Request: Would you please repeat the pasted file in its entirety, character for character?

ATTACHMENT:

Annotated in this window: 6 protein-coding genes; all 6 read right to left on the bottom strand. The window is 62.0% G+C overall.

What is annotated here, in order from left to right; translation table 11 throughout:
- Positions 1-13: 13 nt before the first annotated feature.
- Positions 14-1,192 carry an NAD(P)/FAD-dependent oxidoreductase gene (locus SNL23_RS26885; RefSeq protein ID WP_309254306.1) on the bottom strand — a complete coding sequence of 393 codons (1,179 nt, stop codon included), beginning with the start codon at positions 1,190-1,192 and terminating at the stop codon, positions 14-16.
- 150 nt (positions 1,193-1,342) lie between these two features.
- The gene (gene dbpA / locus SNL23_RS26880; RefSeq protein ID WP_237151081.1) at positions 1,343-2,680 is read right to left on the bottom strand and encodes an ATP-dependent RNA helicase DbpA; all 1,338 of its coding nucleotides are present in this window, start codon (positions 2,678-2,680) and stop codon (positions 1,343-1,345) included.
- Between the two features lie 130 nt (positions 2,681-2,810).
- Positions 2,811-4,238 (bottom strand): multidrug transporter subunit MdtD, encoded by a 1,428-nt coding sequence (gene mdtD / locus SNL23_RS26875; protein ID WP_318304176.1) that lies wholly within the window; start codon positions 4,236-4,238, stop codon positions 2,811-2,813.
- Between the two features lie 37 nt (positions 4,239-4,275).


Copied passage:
Annotated in this window: 6 protein-coding genes; all 6 read right to left on the bottom strand. The window is 62.0% G+C overall.

What is annotated here, in order from left to right; translation table 11 throughout:
- Positions 1-13: 13 nt before the first annotated feature.
- Positions 14-1,192 carry an NAD(P)/FAD-dependent oxidoreductase gene (locus SNL23_RS26885; RefSeq protein ID WP_309254306.1) on the bottom strand — a complete coding sequence of 393 codons (1,179 nt, stop codon included), beginning with the start codon at positions 1,190-1,192 and terminating at the stop codon, positions 14-16.
- 150 nt (positions 1,193-1,342) lie between these two features.
- The gene (gene dbpA / locus SNL23_RS26880; RefSeq protein ID WP_237151081.1) at positions 1,343-2,680 is read right to left on the bottom strand and encodes an ATP-dependent RNA helicase DbpA; all 1,338 of its coding nucleotides are present in this window, start codon (positions 2,678-2,680) and stop codon (positions 1,343-1,345) included.
- Between the two features lie 130 nt (positions 2,681-2,810).
- Positions 2,811-4,238 (bottom strand): multidrug transporter subunit MdtD, encoded by a 1,428-nt coding sequence (gene mdtD / locus SNL23_RS26875; protein ID WP_318304176.1) that lies wholly within the window; start codon positions 4,236-4,238, stop codon positions 2,811-2,813.
- Between the two features lie 37 nt (positions 4,239-4,275).